2001-2011: The Volunteer Ministers Movement—10 Years of Indiscriminate Help
Over the past 10 years the Scientology Volunteer Ministers movement has become the world’s largest independent relief force.More than 800 Scientology Volunteer Ministers provided help at Ground Zero in New York in the wake of the 9/11 terrorist attacks, where they became known for their compassion, skill and willingness to take on any task. The Volunteer Minister tent at Ground Zero was known as “Freedom Café.” Rescue workers came for meals, companionship, and Scientology disaster relief techniques to help them cope with the daunting rescue effort. Hundreds of Volunteer Ministers from around the world helped with any needed task after the 2010 Haiti earthquake, from organizing supplies and distributing food to caring for newborn babies. Scientology Volunteer Ministers served in shelters for those left homeless by the 2011 earthquake and tsunami, described as the worst disaster to strike Japan since the end of World War II.
The 800 Scientology Volunteer Ministers who served at Ground Zero in helping New York recover from the terrorist attacks of 9/11 have inspired the growth of a movement that now spans the globe. In September 2001 there were 6,000 Volunteer Ministers—with more than 200,000 today, it is the largest independent relief force in the world.
In creating the Volunteer Minister movement in 1976, Scientology Founder L. Ron Hubbard wrote: “A Volunteer Minister is a person who helps his fellow man on a volunteer basis by restoring purpose, truth and spiritual values to the lives of others…. He uses the technology of Scientology to change conditions for the better—for himself, his family, his groups, friends, associates and for Mankind.”
In carrying out that mandate, Volunteer Ministers have stacked sandbags along the Danube and rescued flood victims in Mozambique, Thailand and Pakistan. They provided relief to firefighters battling blazes in Australia, California, Greece, Israel and South Africa. They cleaned up after mudslides in Uganda, hurricanes and tornados in America, typhoons in Indonesia, and cyclones in Australia and Africa. And they brought relief and calm in the wake of terrorist attacks not only in New York, but also in London, Mumbai, Moscow and Madrid.
Volunteer Ministers from 26 nations flew to India, Sri Lanka, Thailand and Indonesia to help survivors of the December 2004 Indian Ocean tsunami. Upward of 900 Volunteer Ministers responded to Hurricanes Katrina and Rita in 2005. They flew into Pisco, Peru, after the 2007 earthquake, and delivered supplies and medical relief in Bihar, India, by boat when floods submerged entire villages, in 2008. And they were the backbone of the reconstruction effort after the 2009 6.3 earthquake in L’Aquila, Italy.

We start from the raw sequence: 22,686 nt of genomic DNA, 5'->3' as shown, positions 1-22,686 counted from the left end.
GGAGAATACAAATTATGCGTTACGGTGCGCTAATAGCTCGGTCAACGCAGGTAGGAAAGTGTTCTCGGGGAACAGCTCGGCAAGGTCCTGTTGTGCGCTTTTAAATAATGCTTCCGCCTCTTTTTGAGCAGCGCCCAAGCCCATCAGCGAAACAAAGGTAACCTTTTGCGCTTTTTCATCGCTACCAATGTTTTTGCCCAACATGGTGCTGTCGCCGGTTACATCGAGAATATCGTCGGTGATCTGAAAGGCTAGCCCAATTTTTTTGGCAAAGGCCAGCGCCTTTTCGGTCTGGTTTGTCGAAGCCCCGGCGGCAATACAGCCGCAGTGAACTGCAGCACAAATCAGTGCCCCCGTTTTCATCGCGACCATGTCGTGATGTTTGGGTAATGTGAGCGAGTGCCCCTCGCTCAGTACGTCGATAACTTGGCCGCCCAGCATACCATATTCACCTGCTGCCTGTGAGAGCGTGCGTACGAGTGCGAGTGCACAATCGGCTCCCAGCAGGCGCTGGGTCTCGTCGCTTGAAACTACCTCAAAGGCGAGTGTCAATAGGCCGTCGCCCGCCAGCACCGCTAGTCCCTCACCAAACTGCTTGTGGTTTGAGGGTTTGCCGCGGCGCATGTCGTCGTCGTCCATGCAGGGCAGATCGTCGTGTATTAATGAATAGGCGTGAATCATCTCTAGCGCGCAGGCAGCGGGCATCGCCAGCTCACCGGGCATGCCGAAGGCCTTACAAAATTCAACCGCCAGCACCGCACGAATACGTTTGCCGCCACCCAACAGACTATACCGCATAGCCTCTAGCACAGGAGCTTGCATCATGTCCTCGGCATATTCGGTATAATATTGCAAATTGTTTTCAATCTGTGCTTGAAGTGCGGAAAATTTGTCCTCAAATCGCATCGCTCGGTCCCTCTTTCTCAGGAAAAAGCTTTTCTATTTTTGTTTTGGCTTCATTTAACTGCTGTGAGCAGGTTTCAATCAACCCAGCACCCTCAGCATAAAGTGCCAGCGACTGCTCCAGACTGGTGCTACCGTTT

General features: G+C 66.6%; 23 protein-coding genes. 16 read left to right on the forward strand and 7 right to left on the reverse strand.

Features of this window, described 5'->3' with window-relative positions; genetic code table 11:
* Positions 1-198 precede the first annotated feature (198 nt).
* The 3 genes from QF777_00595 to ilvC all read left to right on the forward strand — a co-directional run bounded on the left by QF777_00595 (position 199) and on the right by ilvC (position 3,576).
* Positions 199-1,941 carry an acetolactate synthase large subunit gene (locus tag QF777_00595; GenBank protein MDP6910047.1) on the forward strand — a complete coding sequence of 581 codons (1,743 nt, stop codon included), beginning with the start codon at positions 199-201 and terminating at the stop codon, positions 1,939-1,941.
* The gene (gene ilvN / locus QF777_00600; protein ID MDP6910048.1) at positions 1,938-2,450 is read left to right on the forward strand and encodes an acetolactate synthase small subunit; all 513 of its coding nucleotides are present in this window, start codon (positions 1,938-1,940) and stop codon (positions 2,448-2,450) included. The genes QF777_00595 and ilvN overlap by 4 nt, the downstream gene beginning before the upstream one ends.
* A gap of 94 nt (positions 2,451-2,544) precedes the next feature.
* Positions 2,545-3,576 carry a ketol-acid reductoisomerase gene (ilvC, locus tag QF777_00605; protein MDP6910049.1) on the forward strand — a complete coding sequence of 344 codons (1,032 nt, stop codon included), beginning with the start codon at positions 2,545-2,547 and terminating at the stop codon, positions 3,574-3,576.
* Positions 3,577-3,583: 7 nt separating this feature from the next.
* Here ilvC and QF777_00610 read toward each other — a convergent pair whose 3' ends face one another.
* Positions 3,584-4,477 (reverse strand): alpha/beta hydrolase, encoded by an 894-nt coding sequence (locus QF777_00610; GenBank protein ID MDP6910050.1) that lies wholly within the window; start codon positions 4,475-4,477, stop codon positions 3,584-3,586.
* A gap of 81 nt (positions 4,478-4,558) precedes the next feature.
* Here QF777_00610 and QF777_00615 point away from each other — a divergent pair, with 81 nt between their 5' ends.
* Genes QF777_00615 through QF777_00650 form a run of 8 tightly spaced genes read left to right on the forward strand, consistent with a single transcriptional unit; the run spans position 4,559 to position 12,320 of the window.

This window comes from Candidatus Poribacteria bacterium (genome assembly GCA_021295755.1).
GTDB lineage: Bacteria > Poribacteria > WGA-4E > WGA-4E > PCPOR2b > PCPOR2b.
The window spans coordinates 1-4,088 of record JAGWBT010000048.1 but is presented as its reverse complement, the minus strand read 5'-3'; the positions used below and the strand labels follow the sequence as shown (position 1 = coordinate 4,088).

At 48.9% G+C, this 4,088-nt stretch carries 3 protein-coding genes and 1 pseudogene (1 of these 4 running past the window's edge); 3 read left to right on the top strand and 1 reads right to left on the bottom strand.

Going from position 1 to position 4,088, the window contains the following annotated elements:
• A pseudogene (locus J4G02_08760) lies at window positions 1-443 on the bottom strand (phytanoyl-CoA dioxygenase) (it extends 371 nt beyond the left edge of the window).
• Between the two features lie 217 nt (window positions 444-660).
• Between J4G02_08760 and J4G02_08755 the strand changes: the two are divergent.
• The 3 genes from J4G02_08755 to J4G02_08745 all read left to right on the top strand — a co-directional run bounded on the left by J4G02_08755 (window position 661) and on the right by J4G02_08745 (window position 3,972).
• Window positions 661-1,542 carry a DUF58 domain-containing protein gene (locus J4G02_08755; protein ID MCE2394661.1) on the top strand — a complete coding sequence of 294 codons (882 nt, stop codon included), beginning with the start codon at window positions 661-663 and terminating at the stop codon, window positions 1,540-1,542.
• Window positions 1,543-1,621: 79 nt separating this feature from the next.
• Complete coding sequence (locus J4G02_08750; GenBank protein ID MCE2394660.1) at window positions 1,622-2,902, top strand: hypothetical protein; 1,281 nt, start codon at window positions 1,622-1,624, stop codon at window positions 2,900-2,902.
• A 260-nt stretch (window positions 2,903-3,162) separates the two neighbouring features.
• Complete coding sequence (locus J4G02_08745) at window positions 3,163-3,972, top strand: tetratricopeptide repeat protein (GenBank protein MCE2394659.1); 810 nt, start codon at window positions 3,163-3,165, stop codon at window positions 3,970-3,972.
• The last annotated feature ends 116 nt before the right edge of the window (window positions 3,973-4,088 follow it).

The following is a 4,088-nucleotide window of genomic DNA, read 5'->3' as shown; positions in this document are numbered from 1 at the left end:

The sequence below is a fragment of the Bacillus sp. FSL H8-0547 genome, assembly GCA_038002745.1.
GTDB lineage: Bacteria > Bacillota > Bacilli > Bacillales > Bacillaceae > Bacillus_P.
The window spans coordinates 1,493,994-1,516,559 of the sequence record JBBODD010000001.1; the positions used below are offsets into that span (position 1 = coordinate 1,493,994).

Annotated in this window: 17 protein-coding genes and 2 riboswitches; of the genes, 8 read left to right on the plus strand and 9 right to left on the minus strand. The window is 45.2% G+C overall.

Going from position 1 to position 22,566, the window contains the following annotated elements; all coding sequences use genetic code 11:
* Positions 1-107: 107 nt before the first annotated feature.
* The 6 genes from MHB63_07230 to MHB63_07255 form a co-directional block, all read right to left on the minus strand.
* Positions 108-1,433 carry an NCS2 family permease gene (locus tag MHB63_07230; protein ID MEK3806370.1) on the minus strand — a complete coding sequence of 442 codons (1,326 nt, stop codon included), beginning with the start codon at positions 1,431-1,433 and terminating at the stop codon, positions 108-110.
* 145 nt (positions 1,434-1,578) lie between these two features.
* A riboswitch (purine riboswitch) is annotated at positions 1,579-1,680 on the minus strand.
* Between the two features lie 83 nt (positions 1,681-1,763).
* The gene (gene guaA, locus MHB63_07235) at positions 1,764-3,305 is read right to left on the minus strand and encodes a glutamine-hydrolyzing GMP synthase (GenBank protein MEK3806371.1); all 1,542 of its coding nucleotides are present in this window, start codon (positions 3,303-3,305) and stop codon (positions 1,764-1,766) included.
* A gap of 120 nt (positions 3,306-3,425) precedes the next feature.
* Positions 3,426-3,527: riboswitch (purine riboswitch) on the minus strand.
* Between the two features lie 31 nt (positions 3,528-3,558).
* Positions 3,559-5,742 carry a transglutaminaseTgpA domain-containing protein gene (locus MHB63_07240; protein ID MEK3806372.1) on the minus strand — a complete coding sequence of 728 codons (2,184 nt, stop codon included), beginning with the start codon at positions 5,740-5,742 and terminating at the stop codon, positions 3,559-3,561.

The Volunteer Ministers have been acknowledged for the thousands of lives they saved after the Haiti earthquake of January 2010. A permanent Volunteer Minister base trains and coordinates the work of hundreds of Volunteer Minister teams that continue to help in displaced persons camps.
In 2011, Volunteer Ministers responded to fires near Haifa, Israel; floods in Australia, Thailand and Pakistan; the earthquake in Christchurch, New Zealand; and tornadoes in Alabama and Missouri. But it was Japan where the VM activities took on epic proportions this year.
Despite media predicting imminent nuclear cataclysm, Volunteer Ministers began arriving in Northeastern Japan within hours of the 9.0 magnitude earthquake and 40-meter tsunami. Volunteer Ministers helped with search and rescue and providing succor to the survivors and continue providing relief throughout the today.
Since September 11, 2001, the work of the Volunteer Ministers has truly embodied the vision of L. Ron Hubbard for the program: “A Volunteer Minister does not shut his eyes to the pain, evil and injustice of existence. Rather, he is trained to handle these things and help others achieve relief from them and new personal strength as well.”
Through the last 10 years, Scientology Volunteer Ministers have trained and partnered with more than 1,100 organizations, including the Red Cross, FEMA, National Guard, Salvation Army, Mexico’s International Rescue Brigade, Boy Scouts, and hundreds of local, regional and national groups and organizations, giving freely of their skills, their care and compassion. They have provided physical and spiritual relief at more than 200 disaster sites.
Today hundreds of thousands of individuals are trained in the skills of a Volunteer Minister across 185 nations.